North Carolina has notarization requirements for absentee ballots that are similar to those imposed in Oklahoma, according to the National Conference of State Legislatures.

The problem of absentee-ballot election fraud has been longstanding. In 1998, a Florida Department Of Law Enforcement report stated, “The absentee ballot is the ‘tool of choice’ for those who are engaging in election fraud. The absentee ballot’s very nature makes it the mechanism to use when trying to capitalize on a voter’s infirmities or desire to make some quick money.”

The Public Interest Legal Foundation recently found that 28.3 million mail-in ballots “went missing” from the 2012 to 2018 elections, based on data from the federal Election Assistance Commission.

“Over the recent decade, there were 28 million missing and misdirected ballots,” said Public Interest Legal Foundation President J. Christian Adams. “These represent 28 million opportunities for someone to cheat. Absentee ballot fraud is the most common; the most expensive to investigate; and can never be reversed after an election.”

Recent experience in Wisconsin suggests the COVID-19 concerns raised by “Let the People Vote” to justify changing Oklahoma election law are unfounded.

When a statewide election was conducted in Wisconsin on April 7, one publication declared it would be “a public health disaster.” But subsequent evaluations have shown the election had virtually no impact on public health, even though around 450,000 Wisconsin residents voted in person that day.

A recent study found that rates of new confirmed COVID-19 cases didn’t increase in Wisconsin compared with the rest of the country after the April 7 election, according to the Wisconsin State Journal.

Researchers looked at rates of COVID-19 in Wisconsin, and in three major counties in the state, for a 10-day period before the election and in the 10 days afterward, reviewing the days when new infections would be expected to arise from virus exposure while voting.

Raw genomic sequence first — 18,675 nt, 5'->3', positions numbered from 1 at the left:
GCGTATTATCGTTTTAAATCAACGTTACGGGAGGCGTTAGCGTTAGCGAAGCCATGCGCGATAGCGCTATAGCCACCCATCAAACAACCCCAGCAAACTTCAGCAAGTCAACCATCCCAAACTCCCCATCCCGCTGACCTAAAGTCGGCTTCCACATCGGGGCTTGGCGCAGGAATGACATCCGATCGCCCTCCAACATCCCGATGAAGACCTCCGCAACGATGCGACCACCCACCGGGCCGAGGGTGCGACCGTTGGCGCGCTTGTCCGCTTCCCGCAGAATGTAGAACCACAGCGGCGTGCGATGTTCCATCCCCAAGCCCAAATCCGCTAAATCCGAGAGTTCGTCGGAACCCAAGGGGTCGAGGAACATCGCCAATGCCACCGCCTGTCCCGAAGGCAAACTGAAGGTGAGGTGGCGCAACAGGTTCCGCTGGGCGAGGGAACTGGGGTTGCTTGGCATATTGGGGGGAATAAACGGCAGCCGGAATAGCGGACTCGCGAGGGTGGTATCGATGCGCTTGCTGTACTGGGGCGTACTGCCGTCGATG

The ratio of Wisconsin’s rate of new confirmed COVID-19 cases compared to the U.S. rate before the election was 0.34:1. That dropped to 0.28:1 in the 10 days after the election.

Officials found 23 people who voted in person or served as poll workers later tested positive for COVID-19, but many of those individuals reported other potential exposures to the coronavirus, the Journal reported. Those individuals represent 0.005 percent of all individuals who participated in in-person voting that day.

Notably, several of the justifications given by “Let the People Vote” for changing ballot processes are already becoming obsolete. In its April 20 letter, the group cited Gov. Kevin Stitt’s issuance of a “safer at home” order and several mayors’ issuance of “shelter in place” orders. Many provisions of those orders are being lifted starting May 1 and few are expected to remain in place by June 30.

Those seeking to loosen Oklahoma’s absentee ballot procedures have now requested that the Oklahoma Supreme Court intervene and mandate their preferred changes to election law.

Ray Carter Director, Center for Independent Journalism

Ray Carter

Director, Center for Independent Journalism

Ray Carter is the director of OCPA’s Center for Independent Journalism. He has two decades of experience in journalism and communications. He previously served as senior Capitol reporter for The Journal Record, media director for the Oklahoma House of Representatives, and chief editorial writer at The Oklahoman. As a reporter for The Journal Record, Carter received 12 Carl Rogan Awards in four years—including awards for investigative reporting, general news reporting, feature writing, spot news reporting, business reporting, and sports reporting. While at The Oklahoman, he was the recipient of several awards, including first place in the editorial writing category of the Associated Press/Oklahoma News Executives Carl Rogan Memorial News Excellence Competition for an editorial on the history of racism in the Oklahoma legislature.

Loading Next